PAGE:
Excuses Don't Belong in High School Sports Competition

Article excerpt

Byline: Bob Frisk

Although I don't like to hear any young athlete offer an excuse for something that went wrong, I do consider the age.

If you're an alibi-making 8-year-old, for example, I am not happy to hear your words but completely understand your need to say them.

"Mom and dad, the sun got in my eyes, and that's why I dropped the ball."

"Hey, coach, the ref made a bad call. That wasn't my fault."

While such excuse-making is not pleasant to hear, it is a common psychological defense mechanism for someone that young. I can tolerate it.

However, I don't accept any excuses from high school athletes or high school coaches.

Hopefully, by the time the young athlete has reached high school, he or she will have learned that such behavior is totally unacceptable.

If these alibis aren't stopped early in life, they may carry over to the time when the athletes start making excuses about why they're not playing.

Coaches also should know better. That comes in Coaching 101. No excuses.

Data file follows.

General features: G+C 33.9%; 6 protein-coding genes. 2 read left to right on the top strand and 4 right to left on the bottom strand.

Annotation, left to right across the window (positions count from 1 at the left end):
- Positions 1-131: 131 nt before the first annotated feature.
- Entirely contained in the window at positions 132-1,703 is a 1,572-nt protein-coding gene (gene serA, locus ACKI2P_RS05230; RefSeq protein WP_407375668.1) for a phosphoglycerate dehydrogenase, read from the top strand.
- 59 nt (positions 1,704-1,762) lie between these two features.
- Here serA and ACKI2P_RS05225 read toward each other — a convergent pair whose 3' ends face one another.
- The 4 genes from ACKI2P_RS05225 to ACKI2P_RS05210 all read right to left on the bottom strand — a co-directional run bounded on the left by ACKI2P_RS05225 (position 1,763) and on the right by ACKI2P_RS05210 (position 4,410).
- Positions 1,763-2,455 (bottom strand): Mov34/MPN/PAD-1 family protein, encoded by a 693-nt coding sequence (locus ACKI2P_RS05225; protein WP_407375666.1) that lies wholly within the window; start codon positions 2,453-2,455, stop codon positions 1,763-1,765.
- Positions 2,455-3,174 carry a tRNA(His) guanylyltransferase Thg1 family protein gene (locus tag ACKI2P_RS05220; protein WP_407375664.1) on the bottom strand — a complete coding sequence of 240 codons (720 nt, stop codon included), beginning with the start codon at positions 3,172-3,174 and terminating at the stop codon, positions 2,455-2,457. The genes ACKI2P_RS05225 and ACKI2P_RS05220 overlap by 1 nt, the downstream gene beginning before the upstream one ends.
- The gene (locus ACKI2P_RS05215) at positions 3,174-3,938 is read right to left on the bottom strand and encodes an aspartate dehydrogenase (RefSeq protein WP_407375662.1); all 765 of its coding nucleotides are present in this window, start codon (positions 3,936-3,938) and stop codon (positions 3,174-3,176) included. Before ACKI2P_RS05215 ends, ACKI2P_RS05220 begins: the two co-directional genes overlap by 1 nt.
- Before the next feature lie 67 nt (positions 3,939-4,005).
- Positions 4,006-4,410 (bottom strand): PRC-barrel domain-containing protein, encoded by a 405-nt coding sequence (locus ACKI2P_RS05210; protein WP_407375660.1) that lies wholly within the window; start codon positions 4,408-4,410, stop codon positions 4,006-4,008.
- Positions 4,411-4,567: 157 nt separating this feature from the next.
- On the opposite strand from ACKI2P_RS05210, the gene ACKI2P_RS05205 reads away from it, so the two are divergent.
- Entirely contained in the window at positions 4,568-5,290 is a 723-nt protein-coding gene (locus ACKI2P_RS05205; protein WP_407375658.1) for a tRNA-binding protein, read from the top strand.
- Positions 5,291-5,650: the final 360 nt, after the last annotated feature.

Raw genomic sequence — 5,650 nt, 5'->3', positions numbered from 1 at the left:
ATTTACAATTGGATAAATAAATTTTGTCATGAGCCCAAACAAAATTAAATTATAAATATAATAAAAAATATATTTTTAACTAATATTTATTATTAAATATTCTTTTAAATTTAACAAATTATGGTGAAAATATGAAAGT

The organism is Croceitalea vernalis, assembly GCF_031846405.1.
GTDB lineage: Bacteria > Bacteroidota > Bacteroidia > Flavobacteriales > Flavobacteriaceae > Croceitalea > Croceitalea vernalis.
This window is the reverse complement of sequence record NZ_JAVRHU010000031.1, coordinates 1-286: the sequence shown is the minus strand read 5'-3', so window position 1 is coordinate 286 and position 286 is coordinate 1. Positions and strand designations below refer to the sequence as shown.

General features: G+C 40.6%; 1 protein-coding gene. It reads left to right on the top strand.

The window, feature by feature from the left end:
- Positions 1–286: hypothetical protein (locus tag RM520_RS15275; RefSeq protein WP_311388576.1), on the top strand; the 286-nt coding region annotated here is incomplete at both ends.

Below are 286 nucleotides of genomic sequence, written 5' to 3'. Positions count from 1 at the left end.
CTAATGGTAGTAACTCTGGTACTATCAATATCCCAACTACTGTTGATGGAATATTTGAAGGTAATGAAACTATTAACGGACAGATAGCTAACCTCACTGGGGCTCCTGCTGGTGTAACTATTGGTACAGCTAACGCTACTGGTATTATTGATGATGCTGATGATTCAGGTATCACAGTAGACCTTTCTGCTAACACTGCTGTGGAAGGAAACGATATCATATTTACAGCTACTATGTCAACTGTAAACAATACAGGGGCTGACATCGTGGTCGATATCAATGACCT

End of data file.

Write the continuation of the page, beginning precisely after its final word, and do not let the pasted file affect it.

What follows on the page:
Reporters look with disdain on any coach who starts his postgame news conference with, "I don't like to make excuses but ... "

I wish I would hear that same coach say, "We got a couple of big breaks on no-calls we didn't deserve."

Nearly everyone has excuses in our wonderful world of sports, but most aren't worth anything.

You can find lots of reasons why you can't do something. As long as you find those excuses, you don't have a chance.

Everybody is going to have problems.

Everybody is going to get knocked down.

Everybody is going to have difficulty at some point in their sports life.

The proper response to that difficulty is what's vital.

You can only be successful if you get rid of all the excuses on why you can't do something or why you may not have been successful on that day.

We have a gigantic weekend ahead of high school sports competition with the IHSA state girls tennis tournament at Prospect and other area sites, final regular-season football games, Class A boys soccer sectionals and Class AA regionals, boys and girls cross country regionals and girls volleyball and girls swimming.

There obviously are going to be tense moments that could easily lead to some type of excuse. I can only hope we don't hear any after the competition.

In fact, I would like all our athletes and coaches to take the pledge on this day in October.

"I will not make excuses. I won't verbalize them, and I won't even think them."

That pledge then should hold up for the rest of your high school career. …